Cubs’ president Theo Epstein sees opportunity with the additional wild card


MLB made expanded playoffs official yesterday, a decision which will undoubtedly have a major impact on how general managers will approach things leading up to the trade deadline this year. We are likely to have more buyers than ever before while players on the handful of sellers could come at a premium cost.

New Cubs’ team president Theo Epstein talked about the new dynamic with Patrick Mooney of yesterday:

“We still set out with the same goal of winning the division, but clearly it makes the bar of qualifying for postseason play lower and more attainable for teams that are kind of in that building phase. It’s a good thing.”

The Cubs plan to discuss a contract extension with Matt Garza during spring training, but he could be a major trade chip if the two sides fail to make progress. The 28-year-old is under team control through the 2013 season. However, Epstein is hopeful that the Cubs could be position to be buyers at the deadline.

“Hopefully, we’re in a position at the trade deadline where we’re looking to add that final piece to get us in a better position for postseason play,” Epstein said. “If things don’t go our way, and we’re not, then the landscape is always defined by how many teams are looking to add and how many teams are willing to move a piece.

“Does an additional playoff team change that? Sure, sure it does. It changes that dynamic. But I’m not going to go into it expecting the club to be sellers. I think we’re trying to play our best possible baseball we can to put ourselves in a position to be in contention at the deadline. But if you’re selling at the deadline, by definition it’s been a failed year.”

Head over to for more of Mooney’s exclusive interview with Epstein.

Hall of Fame will no longer use Chief Wahoo on Hall of Fame plaques

Getty Images
Leave a comment

Last month, in the wake of his election to the Hall of Fame, Jim Thome made it clear that he wanted to be inducted as a Cleveland Indian but that he did not want to have Chief Wahoo on his plaque.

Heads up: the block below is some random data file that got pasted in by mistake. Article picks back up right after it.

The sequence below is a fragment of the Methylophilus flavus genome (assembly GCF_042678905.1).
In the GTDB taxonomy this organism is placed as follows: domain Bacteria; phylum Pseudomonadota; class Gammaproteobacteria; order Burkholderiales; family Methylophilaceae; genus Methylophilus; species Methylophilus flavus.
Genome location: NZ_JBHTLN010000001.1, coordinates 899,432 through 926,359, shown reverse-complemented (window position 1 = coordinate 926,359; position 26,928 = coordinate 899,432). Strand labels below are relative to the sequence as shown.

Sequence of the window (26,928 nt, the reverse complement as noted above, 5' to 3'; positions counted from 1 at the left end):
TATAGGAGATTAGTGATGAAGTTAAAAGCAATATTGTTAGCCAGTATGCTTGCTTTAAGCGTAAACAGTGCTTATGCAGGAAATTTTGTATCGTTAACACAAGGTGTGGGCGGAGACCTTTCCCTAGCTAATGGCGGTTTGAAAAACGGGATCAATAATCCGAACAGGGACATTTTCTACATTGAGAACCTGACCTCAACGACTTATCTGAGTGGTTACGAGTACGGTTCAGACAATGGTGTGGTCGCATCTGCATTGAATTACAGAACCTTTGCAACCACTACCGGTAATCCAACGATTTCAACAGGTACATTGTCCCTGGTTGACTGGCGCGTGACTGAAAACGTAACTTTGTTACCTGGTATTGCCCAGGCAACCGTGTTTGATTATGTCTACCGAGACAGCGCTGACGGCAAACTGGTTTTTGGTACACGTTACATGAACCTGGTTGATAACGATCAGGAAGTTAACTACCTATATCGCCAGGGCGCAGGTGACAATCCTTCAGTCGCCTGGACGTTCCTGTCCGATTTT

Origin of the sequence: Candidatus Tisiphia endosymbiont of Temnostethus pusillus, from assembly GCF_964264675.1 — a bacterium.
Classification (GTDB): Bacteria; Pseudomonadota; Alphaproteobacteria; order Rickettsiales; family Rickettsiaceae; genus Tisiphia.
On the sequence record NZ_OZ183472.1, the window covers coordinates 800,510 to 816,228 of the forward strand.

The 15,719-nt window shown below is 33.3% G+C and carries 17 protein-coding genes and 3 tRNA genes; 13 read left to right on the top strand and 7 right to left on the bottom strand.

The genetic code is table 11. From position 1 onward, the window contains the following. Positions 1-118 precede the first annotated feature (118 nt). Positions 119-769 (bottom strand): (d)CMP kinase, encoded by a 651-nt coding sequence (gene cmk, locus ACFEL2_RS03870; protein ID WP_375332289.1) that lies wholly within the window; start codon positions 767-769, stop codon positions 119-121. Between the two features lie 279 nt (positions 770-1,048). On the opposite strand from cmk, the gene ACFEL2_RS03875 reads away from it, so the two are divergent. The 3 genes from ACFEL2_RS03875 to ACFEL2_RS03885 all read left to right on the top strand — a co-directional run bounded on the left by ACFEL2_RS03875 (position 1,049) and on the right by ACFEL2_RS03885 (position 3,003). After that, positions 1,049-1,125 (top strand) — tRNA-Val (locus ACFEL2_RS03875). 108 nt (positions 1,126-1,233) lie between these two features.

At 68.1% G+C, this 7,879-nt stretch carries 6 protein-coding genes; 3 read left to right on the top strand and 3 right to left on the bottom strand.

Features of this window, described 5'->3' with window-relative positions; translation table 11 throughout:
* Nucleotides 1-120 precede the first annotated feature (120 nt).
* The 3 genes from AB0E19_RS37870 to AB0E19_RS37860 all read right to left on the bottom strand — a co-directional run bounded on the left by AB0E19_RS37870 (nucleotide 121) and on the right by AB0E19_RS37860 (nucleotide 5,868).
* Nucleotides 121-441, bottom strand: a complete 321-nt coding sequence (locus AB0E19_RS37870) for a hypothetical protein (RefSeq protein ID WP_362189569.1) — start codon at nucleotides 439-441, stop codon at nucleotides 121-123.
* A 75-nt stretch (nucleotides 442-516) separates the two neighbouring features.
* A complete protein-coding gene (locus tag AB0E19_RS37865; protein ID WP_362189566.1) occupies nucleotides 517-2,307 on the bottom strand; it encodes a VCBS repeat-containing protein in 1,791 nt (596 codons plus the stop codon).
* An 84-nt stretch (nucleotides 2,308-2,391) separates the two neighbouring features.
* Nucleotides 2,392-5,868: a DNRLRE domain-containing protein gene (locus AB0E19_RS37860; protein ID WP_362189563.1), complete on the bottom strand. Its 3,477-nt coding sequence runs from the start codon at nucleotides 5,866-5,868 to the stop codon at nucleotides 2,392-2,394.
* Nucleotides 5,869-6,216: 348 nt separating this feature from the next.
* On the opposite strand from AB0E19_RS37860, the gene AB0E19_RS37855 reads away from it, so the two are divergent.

His reasoning: even though that was the cap he wore for almost all of his time in Cleveland, “because of all the history and everything involved” he did not think it was the right thing to do. The context, of course, was the club’s decision, under pressure from Major League Baseball, to scrap the Wahoo logo due to its racial insensitivity, which it appears Thome agrees with.

Hall plaque decisions are not 100% up to the player, however. Rather, the Hall of Fame, while taking player sentiment into account, makes a judgment about the historical accuracy and representativeness of Hall plaques. This is to prevent a club from entering into a contract with a player to wear its logo on the plaque even if he only played with them for a short time or from a player simply picking his favorite club (or spiting his least-favorite), even if he only spent an inconsequential season or two there. Think Wade Boggs as a Devil Ray or Frank Robinson as, I dunno, a Dodger.

In the case of Chief Wahoo, the Hall has not only granted Thome’s wish, but has decreed that no new plaque will have Wahoo on it going forward:

To be fair, I can’t think of another player who wore Wahoo who would make the Hall of Fame in an Indians cap after Thome. Possibly Manny Ramirez if he ever gets in, though he may have a better claim to a Red Sox cap (debate it in the comments). Albert Belle appears on Veterans Committee ballots, but I’d bet my cats that he’s never getting it in. If younger players like Corey Kluber or Francisco Lindor or someone make it in, they’ll likely have just as much history in a Block-C or whatever the Indians get to replace Wahoo with than anything else, so it’s not really an issue for them.

Still, a nice gesture from the Hall, both to accommodate Thome’s wishes and to acknowledge the inappropriateness of using Chief Wahoo for any purpose going forward.